Old 04-12-04, 12:21 PM
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I saw it yesterday and I thought it was really good. After Breaking the Waves, this might be the best from von Trier, though I haven't seen The Kingdom or Medea as yet.

The 'anti-American' label I think is a reach. Other than the end credits I thought the film seemed very universal.

Spoiler:
The theme of morality and the arrogance of judging others gave me something to ponder. By the end of the film I was thinking these people should get what's coming but I wasn't quite ready for what followed. I'm not sure why the baby had to die but maybe thats just for shock value.
Old 04-16-04, 08:33 AM
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I think it's von Trier's best film and probably the best film of 2003. I was completely blown away by every aspect of the film.

ETA: MrN, I've seen Medea. and while interesting, it's not in the same league as von Trier's more recent work.
Old 04-16-04, 09:06 AM
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Originally posted by MrN
The 'anti-American' label I think is a reach. Other than the end credits I thought the film seemed very universal.


Unless I'm reading the work wrong, this has to be one of the more misanthropic films I've ever seen.

Last edited by Corvin; 04-16-04 at 04:26 PM.
Old 04-16-04, 09:22 AM
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Originally posted by Corvin


Unless I'm reading the work wrong, this has to be one of the more misanthropic films I've ever seen.
I would agree. My reading of the film is that the theme is, people are evil, and deserve to be punished*. I found it very refreshing, actually.



*OK, that's a very simplified interpretation. Don't flame me because you disagree.
Old 04-16-04, 10:16 AM
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Originally posted by wendersfan
I would agree. My reading of the film is that the theme is, people are evil, and deserve to be punished*. I found it very refreshing, actually.



*OK, that's a very simplified interpretation. Don't flame me because you disagree.
specifically when
Spoiler:
Grace instructs the gunmen to kill Vera (Patricia Clarkson) children in front of her and see if 'she' cries - wow, no that's retribution.
Old 04-16-04, 11:27 AM
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I had picked up the Korean LE release of this when it first came out, and just recently got around to watching it.

Wow. What a great movie. I have seen other films of Lars von Triers' and have enjoyed them all, this is definitely one of his best IMO. Nicole Kidman was very good in it. I have not been a fan of hers for many years, but she showed me that she is a damn_fine actress.

I didn't think I would get use to the "no walls" thing but after a little bit I never noticed, except when the characters were opening doors. For some reason that just seemed awkward to me (and the sound effects didn't help).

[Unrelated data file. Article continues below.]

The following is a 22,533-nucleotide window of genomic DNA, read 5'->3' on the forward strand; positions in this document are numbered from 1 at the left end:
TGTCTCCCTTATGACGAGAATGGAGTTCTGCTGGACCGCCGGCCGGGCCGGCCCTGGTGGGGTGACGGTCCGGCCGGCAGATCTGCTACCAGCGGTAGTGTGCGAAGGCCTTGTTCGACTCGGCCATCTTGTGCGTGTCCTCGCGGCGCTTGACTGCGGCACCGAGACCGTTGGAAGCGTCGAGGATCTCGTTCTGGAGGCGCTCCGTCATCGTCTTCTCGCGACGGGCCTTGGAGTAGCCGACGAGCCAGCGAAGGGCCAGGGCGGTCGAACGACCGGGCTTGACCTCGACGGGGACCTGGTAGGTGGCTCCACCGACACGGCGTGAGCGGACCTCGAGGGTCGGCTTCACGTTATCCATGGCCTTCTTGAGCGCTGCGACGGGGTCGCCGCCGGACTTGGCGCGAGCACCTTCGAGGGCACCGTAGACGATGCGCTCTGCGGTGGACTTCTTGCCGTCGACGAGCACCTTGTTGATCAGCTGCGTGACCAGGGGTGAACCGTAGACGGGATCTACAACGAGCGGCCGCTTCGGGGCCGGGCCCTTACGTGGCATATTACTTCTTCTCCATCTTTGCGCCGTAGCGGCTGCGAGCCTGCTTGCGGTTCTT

Old 05-03-04, 01:22 PM
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It just started showing at a local theater.
Once I got used to the whole set design I started to get into it.
I liked most of the characters and acting.
However, I never crossed over that emotional point that Dancer in the Dark completely demolished. I just didn't connect with Grace overall.
So when the ending came, it seemed kind of cheesy to me.
Somewhat disappointing.
Old 05-03-04, 04:38 PM
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We FINALLY got this flick at the local arthouse theater this weekend, and I LOVED it. I'm all ready a fan of von Triers, and I think this is the best thing he's ever done.

At first I wasn't certain about the empty-soundstage thing. It felt like a gimmick. But in time I was drawn in by the performances and the use of light, and I didn't even notice it anymore. And I was surprised to see so many great actors used in bit parts! I found the ending very satisfying and I enjoyed the film very much. I recommend it highly.
Old 05-03-04, 09:09 PM
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Originally posted by F For Fake
We FINALLY got this flick at the local arthouse theater this weekend, and I LOVED it. I'm all ready a fan of von Triers, and I think this is the best thing he's ever done.
Baxter Ave? When did you go? I saw it today at the first showing.

A board I frequent had an interesting interpretation of the entire movie- which, oddly enough, are the same thoughts I had.

From www.artsandfaith.com user "Jeffrey Overstreet"
Spoiler:
In Breaking the Waves and Dancer in the Dark, Von Trier introduces holy-fool-innocents who are grace personified... grace taken advantage of... grace abused and violated and humiliated and ultimately killed. Grace draws out affection from people at first, but ultimately, the more gracious she is, the more wicked her friends and neighbors become until she is crucified.

And here's the story again, this time on a theater stage instead of in harsh realism or musical surrealism.